May 1, 2016


Could paying everyone benefits - rich and poor - be the best way to tackle poverty? (Peter Spence, 1 MAY 2016, The Telegraph)

For decades, economists have made the case for a third way - giving money to those in need. Such schemes go by different names, but the most well-known might be the "basic income", which would see governments give a fixed amount of money to every person, regardless of earnings.

The idea is starting to gain traction. In the past year, plans to introduce pilots have gained traction in Germany, Holland, Finland and Canada. A basic income policy has been put forward as a radical answer to streamline the British welfare state.

Now, GiveDirectly, a charity that gives money to people in Kenya and Uganda, is gearing up to launch its own basic income trial. For the first time, the idea of a basic income - which has existed for centuries - will put be put to a rigorous test.

Michael Faye, a GiveDirectly co-founder, says that "there is often an implicit assumption that the poor can't be trusted to make decisions for themselves". As a result, governments have relied on large, bureaucratic systems to help those in need.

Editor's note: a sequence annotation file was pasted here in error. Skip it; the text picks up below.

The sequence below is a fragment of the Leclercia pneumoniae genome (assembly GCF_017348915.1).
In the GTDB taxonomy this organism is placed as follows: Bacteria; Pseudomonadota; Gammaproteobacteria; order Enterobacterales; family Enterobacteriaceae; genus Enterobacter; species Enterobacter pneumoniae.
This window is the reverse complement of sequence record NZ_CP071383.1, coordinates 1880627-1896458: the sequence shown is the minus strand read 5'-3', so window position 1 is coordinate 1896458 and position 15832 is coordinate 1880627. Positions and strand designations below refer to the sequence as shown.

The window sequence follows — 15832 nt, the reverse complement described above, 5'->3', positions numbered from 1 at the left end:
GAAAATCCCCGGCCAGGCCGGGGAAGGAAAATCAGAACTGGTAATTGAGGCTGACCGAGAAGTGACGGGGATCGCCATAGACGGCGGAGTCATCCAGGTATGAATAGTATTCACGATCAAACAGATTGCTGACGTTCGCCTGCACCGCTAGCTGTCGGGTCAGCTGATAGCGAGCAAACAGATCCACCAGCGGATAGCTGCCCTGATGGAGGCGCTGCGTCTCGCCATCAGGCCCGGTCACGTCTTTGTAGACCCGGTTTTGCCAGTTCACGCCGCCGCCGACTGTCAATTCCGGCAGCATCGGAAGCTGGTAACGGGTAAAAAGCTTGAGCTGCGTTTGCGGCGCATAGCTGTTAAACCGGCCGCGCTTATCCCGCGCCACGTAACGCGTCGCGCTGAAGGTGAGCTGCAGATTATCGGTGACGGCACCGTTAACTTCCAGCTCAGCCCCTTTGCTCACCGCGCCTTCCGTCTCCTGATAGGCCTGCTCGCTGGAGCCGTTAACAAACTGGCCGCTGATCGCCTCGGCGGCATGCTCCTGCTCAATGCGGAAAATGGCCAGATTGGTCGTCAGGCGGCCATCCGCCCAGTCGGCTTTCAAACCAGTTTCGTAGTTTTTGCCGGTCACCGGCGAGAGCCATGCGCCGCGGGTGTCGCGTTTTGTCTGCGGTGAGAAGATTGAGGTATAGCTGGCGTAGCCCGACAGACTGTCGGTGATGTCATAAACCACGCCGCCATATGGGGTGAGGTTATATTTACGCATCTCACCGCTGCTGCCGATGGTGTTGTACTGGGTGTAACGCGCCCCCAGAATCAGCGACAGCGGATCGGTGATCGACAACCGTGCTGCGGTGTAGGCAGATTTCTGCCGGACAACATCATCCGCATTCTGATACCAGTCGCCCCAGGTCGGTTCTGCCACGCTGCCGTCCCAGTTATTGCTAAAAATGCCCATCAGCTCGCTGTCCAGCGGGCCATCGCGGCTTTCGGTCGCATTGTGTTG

Perversely, these can create poverty traps, as recipients of aid often face losing access to welfare payments if they get a new job, or increase their earnings. The complexity involved means that many people are often better off working less.

Guaranteeing an income regardless of earnings, employment, or any other characteristic eliminates that problem. GiveDirectly's previous work, distributing cash to people in East Africa using mobile phones, suggests those who receive money unconditionally can also be expected to spend it prudently.

Faye points to a growing pool of evidence to support cash transfers. Rather than the poor being unable to make good decisions for themselves, they are often able to make better ones than the top-down approach used in much of the development aid sector.

Data from GiveDirectly's work in Kenya found that those receiving cash transfers were more likely to replace their thatched roofs with longer- lasting, metal ones.

Academics have also found that recipients have chosen to invest in livestock and small businesses, boosting income well after the initial transfer of around $1,000 (£680) has been spent.

Posted by at May 1, 2016 7:06 PM